Wednesday, August 18, 2010

Pleading For Us at the Right Hand of the Father

I prayed the Rosary tonight during Eucharistic Adoration, before Mass.  As I meditated on the Second Glorious Mystery, The Ascension, I gazed at the statue of the Sacred Heart of Jesus.  His right hand reaches out toward the congregation, beckoning us, with the wound  from the nail clearly visible.

Jesus' glorified body could have been perfect, just as His human body was "without blemish."  Yet He chose to retain the five wounds of His Passion-- two on His hands, two on His feet and the wound in His side from the soldier's spear. 

I could not explain why any more eloquently than Caryll Houselander, in her lovely book, The Essential Rosary:

  ascended into Heaven,
You bear the wounds
  of the whole world
  in Your hands and feet
  and in Your heart.
They plead for us,
 shining like stars
 before the secret face of God.
By Your five wounds
  purify our five senses;
  lift up our hearts into Heaven.
While You draw down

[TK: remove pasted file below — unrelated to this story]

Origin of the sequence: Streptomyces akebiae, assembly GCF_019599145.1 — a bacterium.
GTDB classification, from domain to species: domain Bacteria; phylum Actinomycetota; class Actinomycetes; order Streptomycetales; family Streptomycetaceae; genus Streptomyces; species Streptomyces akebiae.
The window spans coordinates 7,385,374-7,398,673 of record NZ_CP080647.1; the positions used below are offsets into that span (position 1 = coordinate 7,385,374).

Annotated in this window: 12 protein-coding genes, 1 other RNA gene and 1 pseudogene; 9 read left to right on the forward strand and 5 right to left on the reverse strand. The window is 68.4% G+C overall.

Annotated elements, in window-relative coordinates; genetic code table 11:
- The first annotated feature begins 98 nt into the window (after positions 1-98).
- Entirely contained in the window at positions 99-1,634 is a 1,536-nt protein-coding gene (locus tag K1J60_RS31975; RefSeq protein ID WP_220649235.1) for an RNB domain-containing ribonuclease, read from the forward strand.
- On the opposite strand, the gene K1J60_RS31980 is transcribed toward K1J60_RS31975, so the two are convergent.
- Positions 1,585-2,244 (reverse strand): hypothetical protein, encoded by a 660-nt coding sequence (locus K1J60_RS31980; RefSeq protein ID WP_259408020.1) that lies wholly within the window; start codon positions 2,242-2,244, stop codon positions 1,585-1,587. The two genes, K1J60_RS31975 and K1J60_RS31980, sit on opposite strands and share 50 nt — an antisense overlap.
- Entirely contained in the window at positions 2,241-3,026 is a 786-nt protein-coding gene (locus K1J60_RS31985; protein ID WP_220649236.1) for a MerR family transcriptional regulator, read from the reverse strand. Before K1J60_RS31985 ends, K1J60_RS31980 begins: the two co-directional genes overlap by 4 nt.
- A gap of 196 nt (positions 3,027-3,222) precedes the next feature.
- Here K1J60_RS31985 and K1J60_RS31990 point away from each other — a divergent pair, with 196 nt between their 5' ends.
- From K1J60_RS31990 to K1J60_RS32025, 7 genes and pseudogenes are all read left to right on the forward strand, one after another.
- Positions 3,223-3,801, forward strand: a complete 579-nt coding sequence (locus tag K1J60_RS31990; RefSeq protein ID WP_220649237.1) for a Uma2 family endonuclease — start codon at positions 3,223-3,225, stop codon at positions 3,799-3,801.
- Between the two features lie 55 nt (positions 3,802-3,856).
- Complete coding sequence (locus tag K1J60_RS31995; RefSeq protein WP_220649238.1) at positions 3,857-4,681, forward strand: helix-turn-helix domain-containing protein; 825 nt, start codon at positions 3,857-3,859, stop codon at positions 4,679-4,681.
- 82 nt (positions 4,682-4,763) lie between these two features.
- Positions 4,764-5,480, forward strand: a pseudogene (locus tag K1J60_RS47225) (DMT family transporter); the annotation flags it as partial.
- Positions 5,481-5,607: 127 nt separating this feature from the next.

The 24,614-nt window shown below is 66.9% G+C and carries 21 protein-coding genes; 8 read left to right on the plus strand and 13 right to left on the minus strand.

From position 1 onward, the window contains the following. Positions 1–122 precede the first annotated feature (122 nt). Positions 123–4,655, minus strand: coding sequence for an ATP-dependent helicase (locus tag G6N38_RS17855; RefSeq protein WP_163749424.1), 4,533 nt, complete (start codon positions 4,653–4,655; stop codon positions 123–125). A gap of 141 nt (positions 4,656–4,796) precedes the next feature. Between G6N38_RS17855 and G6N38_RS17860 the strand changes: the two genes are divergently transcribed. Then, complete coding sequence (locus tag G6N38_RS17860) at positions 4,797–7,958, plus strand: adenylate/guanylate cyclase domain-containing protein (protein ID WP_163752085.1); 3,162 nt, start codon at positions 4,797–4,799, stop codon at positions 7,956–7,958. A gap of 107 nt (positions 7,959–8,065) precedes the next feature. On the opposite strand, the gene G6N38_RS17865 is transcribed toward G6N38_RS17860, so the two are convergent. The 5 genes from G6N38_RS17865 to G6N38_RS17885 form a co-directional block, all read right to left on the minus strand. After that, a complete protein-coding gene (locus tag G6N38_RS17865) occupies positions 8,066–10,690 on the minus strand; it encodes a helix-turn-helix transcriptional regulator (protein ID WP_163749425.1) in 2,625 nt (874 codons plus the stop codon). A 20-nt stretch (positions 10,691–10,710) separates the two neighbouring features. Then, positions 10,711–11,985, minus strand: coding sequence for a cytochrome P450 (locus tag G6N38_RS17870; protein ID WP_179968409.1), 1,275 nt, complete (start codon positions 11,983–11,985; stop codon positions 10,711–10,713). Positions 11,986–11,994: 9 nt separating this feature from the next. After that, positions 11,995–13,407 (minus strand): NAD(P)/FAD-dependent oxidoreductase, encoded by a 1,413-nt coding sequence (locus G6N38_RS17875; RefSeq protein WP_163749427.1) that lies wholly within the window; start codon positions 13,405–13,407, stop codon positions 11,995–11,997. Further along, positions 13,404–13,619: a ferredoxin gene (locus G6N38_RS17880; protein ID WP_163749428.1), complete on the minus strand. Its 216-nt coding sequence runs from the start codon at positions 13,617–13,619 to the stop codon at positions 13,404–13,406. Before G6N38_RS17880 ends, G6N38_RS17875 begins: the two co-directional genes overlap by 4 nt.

God's mercy to us,
  showing our wounds
  in Your glorified Body,
let us draw men up to You,
  showing Your wounds to the world,
    scored on our grey dust
      in the bright crimson
        of Your love.

~ Caryll Houselander


Kathleen's Catholic said...

Peggy, this is beautiful. Thanks so much for sharing your contemplation. I never thought of these things in this way--just beautiful.

Peggy Bowes said...

Thank you Kathleen! I find that the more I pray the Rosary and study and meditate on the mysteries, the more often these revelations come to me. It all just came together last night-- the poem I've always loved, the statue, praying right in front of Our Lord on the altar and the deacon saying, "... pleading for us at the right hand of the Father..." during Mass.

I also have to add that there are *many* times that I pray the Rosary and don't experience any revelations at all. I simply look at such divinely-inspired moments as little gifts to keep me going.

Anonymous said...

Interesting, but Jesus would not have had wounds on his hands. During crucifixtion, they put the nails through the wrists. Otherwise, the hands would just tear and the person would fall off the cross.

Peggy Bowes said...

Thanks for visiting my blog and taking the time to leave a comment, Anonymous. You are right of course, and I know that the nails would have gone through the wrist, but I just used a more traditional image here as usually represented in art. Apparently the Arabic word for "hand" includes the wrist area. Interestingly, the Shroud of Turin shows wounds in the wrist not the hands.